Monday, November 26, 2012

Baked Eastern Wild Turkey

The wild turkey is native to North America. 
However, its name comes from the country Turkey because  in the 1500s, turkeys shipped from the Americas to Britain went through Constantinople and the British associated the bird with that country.  The eastern wild turkey is a subspecies of turkey that is found in the eastern United States, from Maine to northern Florida and extending west to Michigan, Illinois and Missouri. This is the kind of turkey found by the Puritans who founded Jamestown. Our domesticated turkeys actually come from the South Mexican wild turkey, a different subspecies, which were taken by the Spaniards back to Europe in the 1500s. They spread from Spain, to France and then to Britain as farm animals and eventually to the U.S. Wild turkeys can fly and run very fast and their feathers are dark colored. Domesticated turkeys can't fly or run fast. Their neck skin or wattles are heavier, and their breasts are much larger, so large that they can't mate and must be artificially inseminated. They commonly have white feathers.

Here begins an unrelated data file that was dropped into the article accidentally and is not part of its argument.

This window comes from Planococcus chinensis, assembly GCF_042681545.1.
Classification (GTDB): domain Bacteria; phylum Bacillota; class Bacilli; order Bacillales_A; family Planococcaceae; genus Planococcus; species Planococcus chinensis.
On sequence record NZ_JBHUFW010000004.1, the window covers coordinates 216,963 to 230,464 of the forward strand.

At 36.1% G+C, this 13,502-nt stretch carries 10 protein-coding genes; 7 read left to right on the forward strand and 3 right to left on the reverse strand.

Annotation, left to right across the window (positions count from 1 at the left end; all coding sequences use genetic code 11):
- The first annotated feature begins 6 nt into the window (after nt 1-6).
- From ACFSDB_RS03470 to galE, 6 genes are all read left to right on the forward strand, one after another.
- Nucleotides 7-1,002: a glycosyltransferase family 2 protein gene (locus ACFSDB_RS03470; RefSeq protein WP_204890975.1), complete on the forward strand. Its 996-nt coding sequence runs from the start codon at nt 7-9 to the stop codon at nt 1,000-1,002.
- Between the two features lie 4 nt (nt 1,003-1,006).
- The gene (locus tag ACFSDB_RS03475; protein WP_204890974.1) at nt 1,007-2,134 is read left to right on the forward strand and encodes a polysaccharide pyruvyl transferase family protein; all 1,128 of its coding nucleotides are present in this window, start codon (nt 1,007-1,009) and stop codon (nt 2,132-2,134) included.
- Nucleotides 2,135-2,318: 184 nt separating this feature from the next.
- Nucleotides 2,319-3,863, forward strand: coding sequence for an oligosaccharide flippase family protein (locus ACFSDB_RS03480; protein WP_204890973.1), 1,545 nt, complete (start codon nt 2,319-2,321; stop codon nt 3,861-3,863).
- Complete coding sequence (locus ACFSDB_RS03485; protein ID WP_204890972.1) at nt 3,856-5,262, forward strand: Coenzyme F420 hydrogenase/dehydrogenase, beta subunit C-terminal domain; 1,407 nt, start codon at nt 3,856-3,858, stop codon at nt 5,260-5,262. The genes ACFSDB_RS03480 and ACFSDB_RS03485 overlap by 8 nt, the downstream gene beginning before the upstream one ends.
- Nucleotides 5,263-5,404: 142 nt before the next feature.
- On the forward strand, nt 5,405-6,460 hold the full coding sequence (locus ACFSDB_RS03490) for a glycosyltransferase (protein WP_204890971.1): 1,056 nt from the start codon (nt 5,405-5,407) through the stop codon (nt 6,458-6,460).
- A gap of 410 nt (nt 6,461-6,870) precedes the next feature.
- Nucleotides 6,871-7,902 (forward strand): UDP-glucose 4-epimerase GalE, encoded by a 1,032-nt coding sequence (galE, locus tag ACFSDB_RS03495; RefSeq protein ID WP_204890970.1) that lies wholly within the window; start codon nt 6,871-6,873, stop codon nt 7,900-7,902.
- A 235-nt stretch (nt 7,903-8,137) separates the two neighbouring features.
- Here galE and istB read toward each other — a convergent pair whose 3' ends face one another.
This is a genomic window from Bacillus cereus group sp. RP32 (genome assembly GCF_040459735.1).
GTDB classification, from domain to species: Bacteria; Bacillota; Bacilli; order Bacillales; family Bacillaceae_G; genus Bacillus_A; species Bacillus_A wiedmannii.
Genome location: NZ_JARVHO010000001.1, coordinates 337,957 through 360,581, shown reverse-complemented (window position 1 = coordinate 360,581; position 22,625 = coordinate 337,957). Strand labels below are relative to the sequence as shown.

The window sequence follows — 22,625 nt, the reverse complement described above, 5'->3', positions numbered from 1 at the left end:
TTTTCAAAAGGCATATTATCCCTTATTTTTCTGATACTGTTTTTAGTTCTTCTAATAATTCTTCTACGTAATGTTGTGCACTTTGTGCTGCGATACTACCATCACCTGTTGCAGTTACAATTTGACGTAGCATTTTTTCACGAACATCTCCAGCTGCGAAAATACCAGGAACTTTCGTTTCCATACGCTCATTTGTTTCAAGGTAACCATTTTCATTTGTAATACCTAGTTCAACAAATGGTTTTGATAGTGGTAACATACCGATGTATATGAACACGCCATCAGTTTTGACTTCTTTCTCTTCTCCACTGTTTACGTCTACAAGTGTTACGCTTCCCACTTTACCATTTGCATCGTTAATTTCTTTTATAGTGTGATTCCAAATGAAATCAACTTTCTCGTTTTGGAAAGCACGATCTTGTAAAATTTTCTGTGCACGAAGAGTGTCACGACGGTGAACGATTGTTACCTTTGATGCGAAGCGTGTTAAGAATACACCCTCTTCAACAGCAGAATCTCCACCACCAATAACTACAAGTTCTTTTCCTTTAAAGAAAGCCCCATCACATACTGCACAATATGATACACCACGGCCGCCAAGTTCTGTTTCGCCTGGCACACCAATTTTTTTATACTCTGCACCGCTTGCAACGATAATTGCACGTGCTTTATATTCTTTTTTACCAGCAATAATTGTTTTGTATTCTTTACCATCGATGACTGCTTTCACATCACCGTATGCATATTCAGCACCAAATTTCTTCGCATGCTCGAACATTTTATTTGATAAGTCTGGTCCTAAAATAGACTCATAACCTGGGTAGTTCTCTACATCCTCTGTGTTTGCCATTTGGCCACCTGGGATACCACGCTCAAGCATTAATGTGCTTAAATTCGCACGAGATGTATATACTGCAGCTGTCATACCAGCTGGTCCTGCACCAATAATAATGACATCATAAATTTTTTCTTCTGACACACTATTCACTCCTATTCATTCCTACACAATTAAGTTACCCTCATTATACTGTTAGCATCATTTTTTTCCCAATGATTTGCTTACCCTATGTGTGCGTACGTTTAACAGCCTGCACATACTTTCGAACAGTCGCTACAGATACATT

These wild turkeys were found near Mount Nebo, in central Utah, outside of Nephi.
For Thanksgiving this year we ordered an eastern wild turkey, raised in California. It came fresh with the neck and head still attached 
Eastern Wild Turkey
and weighed about 13 pounds. 
We decided to cook it the way we would a domestic turkey, with stuffing, in a bag, in the oven. Judy used a pound of wild boar sausage we had in the freezer as an ingredient for the stuffing, 
Beginnings of stuffing with a pound of wild boar sausage.
and also put slices of butter under the skin of the turkey to give it added flavor and moisture, something she read about. 
Butter slices under the skin and paprika on the outside.
I noticed that the skin was thinner than a domestic turkey and it had much less fat. The wings were also larger and I ate and enjoyed them (they are often just tossed from a domestic turkey). 
The cavity of the bird seemed smaller and the whole structure seemed different, although I could not tell you why - perhaps because of the smaller breasts. I really enjoy the tail and I found that the tail of the wild turkey, although quite large, was much less fatty. 
Plate of carved turkey.


  1. Hey! Those Nebo turkeys look very familiar!

  2. Hello Friends, we also raise Eastern Wild Turkey at our ranch for food.

  3. It was a lot of fun to eat a "more natural" Thanksgiving feast. However, you didn't include our fantastic pumpkin pie with a layer of chocolate ganache.